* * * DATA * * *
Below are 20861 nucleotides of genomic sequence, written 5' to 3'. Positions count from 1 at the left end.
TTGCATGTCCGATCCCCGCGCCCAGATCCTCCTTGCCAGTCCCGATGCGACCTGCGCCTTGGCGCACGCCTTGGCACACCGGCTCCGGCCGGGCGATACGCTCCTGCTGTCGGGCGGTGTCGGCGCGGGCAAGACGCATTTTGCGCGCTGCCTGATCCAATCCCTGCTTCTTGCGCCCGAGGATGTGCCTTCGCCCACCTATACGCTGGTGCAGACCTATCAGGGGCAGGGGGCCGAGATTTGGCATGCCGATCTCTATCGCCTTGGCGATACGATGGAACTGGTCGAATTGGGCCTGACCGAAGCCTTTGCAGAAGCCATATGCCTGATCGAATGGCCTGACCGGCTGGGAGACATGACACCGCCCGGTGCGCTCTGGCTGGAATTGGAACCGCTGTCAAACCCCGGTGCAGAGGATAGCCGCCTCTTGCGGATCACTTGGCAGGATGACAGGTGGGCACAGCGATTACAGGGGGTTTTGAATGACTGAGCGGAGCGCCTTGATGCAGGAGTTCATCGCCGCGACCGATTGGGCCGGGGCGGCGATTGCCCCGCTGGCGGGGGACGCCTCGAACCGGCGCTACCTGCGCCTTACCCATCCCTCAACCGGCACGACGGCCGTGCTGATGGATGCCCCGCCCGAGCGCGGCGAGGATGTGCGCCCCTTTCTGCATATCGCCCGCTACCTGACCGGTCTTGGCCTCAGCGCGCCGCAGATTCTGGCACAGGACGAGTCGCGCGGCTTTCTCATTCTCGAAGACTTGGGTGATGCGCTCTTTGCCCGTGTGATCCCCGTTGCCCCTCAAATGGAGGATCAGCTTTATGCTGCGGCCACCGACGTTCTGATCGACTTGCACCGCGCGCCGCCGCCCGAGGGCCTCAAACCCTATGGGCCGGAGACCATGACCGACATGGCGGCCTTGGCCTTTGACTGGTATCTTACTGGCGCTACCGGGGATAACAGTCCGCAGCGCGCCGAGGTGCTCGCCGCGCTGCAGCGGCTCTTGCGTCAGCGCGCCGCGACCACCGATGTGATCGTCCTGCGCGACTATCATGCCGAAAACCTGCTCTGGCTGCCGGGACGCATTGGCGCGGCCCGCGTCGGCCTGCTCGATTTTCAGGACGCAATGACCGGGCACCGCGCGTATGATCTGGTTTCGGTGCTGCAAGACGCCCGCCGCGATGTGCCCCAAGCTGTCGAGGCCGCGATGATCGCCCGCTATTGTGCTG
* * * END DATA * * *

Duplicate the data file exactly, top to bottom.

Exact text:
Below are 20861 nucleotides of genomic sequence, written 5' to 3'. Positions count from 1 at the left end.
TTGCATGTCCGATCCCCGCGCCCAGATCCTCCTTGCCAGTCCCGATGCGACCTGCGCCTTGGCGCACGCCTTGGCACACCGGCTCCGGCCGGGCGATACGCTCCTGCTGTCGGGCGGTGTCGGCGCGGGCAAGACGCATTTTGCGCGCTGCCTGATCCAATCCCTGCTTCTTGCGCCCGAGGATGTGCCTTCGCCCACCTATACGCTGGTGCAGACCTATCAGGGGCAGGGGGCCGAGATTTGGCATGCCGATCTCTATCGCCTTGGCGATACGATGGAACTGGTCGAATTGGGCCTGACCGAAGCCTTTGCAGAAGCCATATGCCTGATCGAATGGCCTGACCGGCTGGGAGACATGACACCGCCCGGTGCGCTCTGGCTGGAATTGGAACCGCTGTCAAACCCCGGTGCAGAGGATAGCCGCCTCTTGCGGATCACTTGGCAGGATGACAGGTGGGCACAGCGATTACAGGGGGTTTTGAATGACTGAGCGGAGCGCCTTGATGCAGGAGTTCATCGCCGCGACCGATTGGGCCGGGGCGGCGATTGCCCCGCTGGCGGGGGACGCCTCGAACCGGCGCTACCTGCGCCTTACCCATCCCTCAACCGGCACGACGGCCGTGCTGATGGATGCCCCGCCCGAGCGCGGCGAGGATGTGCGCCCCTTTCTGCATATCGCCCGCTACCTGACCGGTCTTGGCCTCAGCGCGCCGCAGATTCTGGCACAGGACGAGTCGCGCGGCTTTCTCATTCTCGAAGACTTGGGTGATGCGCTCTTTGCCCGTGTGATCCCCGTTGCCCCTCAAATGGAGGATCAGCTTTATGCTGCGGCCACCGACGTTCTGATCGACTTGCACCGCGCGCCGCCGCCCGAGGGCCTCAAACCCTATGGGCCGGAGACCATGACCGACATGGCGGCCTTGGCCTTTGACTGGTATCTTACTGGCGCTACCGGGGATAACAGTCCGCAGCGCGCCGAGGTGCTCGCCGCGCTGCAGCGGCTCTTGCGTCAGCGCGCCGCGACCACCGATGTGATCGTCCTGCGCGACTATCATGCCGAAAACCTGCTCTGGCTGCCGGGACGCATTGGCGCGGCCCGCGTCGGCCTGCTCGATTTTCAGGACGCAATGACCGGGCACCGCGCGTATGATCTGGTTTCGGTGCTGCAAGACGCCCGCCGCGATGTGCCCCAAGCTGTCGAGGCCGCGATGATCGCCCGCTATTGTGCTG